Drought-Defying Discovery: Plants Keep Growing with Less Water

In an era marked by the escalating threat of global drought, the quest for drought-resistant crops has become more critical than ever. Recent groundbreaking research by scientists from the Australian National University (ANU) and James Cook University (JCU) has unveiled a promising mechanism that could revolutionize crop breeding. Published in the journal *Nature Plants*, this discovery reveals a natural process in some plants that allows them to limit water loss without significantly affecting carbon dioxide (CO2) intake, thereby maintaining their growth and productivity even under water-scarce conditions.

Plants typically close tiny pores on their leaves, known as stomata, to prevent excessive water loss during hot days. However, this defensive action also halts photosynthesis because CO2, essential for this process, cannot enter the leaves. For years, plant scientists have sought a way to enable plants to continue CO2 uptake while minimizing water loss. The team led by Dr. Suan Chin Wong from ANU and Dr. Diego Marquez, now a Research Fellow at the Busch Lab at the University of Birmingham, has made a significant stride towards this goal.

The researchers have identified a mechanism in some plants that restricts water loss without closing the stomata, thus allowing the plants to continue photosynthesis and growth. Dr. Marquez explains that the team is now delving into three major research areas related to this ‘non-stomatal control’ of transpiration in C3 plants, a group that includes most crops. The first area focuses on understanding how widespread this mechanism is across different plant groups and environments. The second area investigates the cellular structures involved, while the third examines the internal plant signaling that controls the mechanism.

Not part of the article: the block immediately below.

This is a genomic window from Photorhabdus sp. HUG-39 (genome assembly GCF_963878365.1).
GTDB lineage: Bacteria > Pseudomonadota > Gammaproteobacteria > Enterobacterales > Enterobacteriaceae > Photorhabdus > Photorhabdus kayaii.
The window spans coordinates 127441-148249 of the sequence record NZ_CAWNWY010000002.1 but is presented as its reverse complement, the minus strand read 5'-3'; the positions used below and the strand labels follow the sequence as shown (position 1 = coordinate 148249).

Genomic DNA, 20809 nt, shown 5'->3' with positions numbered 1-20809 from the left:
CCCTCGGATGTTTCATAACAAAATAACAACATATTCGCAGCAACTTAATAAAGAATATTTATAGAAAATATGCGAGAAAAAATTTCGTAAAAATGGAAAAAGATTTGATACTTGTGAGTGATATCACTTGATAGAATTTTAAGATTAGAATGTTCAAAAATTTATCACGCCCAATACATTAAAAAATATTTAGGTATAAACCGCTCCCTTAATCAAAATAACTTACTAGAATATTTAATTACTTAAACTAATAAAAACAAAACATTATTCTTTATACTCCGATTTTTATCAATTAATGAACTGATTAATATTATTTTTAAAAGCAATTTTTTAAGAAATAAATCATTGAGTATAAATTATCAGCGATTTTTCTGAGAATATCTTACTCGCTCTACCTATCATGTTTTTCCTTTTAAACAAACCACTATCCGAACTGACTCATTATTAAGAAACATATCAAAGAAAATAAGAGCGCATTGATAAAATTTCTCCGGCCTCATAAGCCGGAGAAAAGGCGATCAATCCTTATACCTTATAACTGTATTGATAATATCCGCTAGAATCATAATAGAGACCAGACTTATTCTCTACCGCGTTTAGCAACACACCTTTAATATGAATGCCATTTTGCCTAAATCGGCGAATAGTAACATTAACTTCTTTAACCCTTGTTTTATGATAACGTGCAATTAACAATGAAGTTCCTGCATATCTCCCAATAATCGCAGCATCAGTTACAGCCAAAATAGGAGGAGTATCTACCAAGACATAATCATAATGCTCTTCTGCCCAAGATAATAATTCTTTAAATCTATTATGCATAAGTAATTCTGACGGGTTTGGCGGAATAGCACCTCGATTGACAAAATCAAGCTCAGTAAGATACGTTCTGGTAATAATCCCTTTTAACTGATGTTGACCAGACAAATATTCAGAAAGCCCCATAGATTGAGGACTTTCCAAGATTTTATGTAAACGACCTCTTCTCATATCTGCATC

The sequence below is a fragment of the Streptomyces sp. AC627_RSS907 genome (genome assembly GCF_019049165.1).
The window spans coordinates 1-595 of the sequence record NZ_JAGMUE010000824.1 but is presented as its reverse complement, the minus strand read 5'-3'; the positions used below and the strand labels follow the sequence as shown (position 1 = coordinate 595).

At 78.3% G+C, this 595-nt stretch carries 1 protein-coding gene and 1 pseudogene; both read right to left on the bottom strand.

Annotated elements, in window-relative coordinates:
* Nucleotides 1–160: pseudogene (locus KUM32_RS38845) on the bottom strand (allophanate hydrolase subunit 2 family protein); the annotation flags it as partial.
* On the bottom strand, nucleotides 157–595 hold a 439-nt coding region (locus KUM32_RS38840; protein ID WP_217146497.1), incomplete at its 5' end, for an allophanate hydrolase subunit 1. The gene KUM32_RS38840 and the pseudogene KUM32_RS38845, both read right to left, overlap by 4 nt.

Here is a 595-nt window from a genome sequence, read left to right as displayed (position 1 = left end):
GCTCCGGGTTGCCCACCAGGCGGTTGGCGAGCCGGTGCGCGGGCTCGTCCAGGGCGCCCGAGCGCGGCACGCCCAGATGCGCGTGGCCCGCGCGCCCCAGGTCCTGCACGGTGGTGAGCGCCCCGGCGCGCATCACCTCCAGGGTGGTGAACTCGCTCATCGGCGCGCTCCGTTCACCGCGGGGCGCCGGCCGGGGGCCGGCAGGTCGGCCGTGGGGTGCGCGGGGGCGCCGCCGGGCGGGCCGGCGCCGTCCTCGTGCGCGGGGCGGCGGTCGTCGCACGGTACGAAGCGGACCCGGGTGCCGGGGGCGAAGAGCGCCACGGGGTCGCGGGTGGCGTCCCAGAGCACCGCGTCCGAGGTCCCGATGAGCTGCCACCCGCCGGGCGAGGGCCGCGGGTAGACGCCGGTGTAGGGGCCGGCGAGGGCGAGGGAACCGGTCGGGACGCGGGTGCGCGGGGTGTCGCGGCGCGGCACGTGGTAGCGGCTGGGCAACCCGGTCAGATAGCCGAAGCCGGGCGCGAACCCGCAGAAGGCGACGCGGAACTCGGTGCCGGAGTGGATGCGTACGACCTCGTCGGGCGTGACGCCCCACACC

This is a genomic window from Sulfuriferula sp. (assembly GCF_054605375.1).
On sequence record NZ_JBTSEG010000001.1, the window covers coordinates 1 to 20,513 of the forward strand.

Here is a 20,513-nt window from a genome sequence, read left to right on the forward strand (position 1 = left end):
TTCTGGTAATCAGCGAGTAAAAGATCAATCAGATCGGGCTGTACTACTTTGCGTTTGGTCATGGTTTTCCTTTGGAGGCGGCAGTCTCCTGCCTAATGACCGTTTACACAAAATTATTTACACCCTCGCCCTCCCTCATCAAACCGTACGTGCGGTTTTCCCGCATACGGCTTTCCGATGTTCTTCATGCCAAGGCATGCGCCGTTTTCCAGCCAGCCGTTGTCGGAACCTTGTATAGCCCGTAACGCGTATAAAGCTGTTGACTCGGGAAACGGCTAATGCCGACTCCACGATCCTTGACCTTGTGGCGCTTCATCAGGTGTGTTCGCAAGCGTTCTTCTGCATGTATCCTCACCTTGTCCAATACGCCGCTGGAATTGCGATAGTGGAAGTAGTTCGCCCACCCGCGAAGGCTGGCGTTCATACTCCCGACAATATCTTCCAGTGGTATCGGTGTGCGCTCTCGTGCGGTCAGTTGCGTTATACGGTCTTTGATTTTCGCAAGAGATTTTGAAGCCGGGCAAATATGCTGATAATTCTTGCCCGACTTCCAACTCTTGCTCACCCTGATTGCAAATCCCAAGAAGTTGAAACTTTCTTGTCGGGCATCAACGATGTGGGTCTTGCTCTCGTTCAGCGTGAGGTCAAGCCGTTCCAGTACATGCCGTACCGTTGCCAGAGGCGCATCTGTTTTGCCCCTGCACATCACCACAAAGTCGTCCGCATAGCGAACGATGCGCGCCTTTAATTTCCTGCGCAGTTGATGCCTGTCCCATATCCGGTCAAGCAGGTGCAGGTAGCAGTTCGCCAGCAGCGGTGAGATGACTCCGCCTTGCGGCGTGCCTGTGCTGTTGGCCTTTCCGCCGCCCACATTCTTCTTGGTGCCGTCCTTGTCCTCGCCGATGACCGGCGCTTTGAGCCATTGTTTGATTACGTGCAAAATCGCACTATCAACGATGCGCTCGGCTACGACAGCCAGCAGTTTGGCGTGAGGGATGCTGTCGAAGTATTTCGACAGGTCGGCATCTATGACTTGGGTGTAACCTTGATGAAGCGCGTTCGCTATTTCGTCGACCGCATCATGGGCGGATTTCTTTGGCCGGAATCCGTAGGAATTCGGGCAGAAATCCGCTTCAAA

Dr. Nicole Pontarin at ANU is leading the study on cellular structures, collaborating with Dr. Lucas Cernusac at JCU, who is researching the ecological scale of the phenomenon. According to Marquez, the team suspects that aquaporins, a family of small, integral membrane proteins found in animal and plant cells, may play a crucial role in this mechanism. Aquaporins consist of helical segments and a narrow pore, among other features, and are known to facilitate water transport within cells.

To shed more light on their discovery, Marquez elaborates on the process of transpiration, which involves the movement of water from the soil through the roots, up to the leaves, and finally evaporating through the stomata. Within the leaf, water travels through the mesophyll, where photosynthesis occurs. While some water and CO2 are used in photosynthesis, the remaining water evaporates through the stomata, and CO2 moves in the opposite direction, entering the stomata and moving into the mesophyll.

The newly discovered mechanism, however, restricts water loss before it reaches the stomata, thereby allowing the plant to continue CO2 uptake without closing the stomata. This means the plant can restrict water loss without halting growth. Marquez notes that the reasons behind this selective water restriction will become clearer once the responsible structures are identified and studied.

The next significant step for the research team is to identify the genes involved in expressing this trait. Marquez believes that exploiting this mechanism in crop development could be feasible, either through variety selection or genetic modification. However, he emphasizes that more research and investment, whether public or private, are necessary to achieve these ambitious objectives.

As the research progresses, Marquez is also investigating whether non-stomatal control of transpiration occurs in C4 plant species of agricultural interest and hopes to publish results soon. Additionally, he is applying for funding to explore the signaling and environmental triggers that control this phenomenon.

This discovery holds immense potential for developing drought-resistant crops, offering a glimmer of hope for agriculture in the face of climate change and water scarcity.

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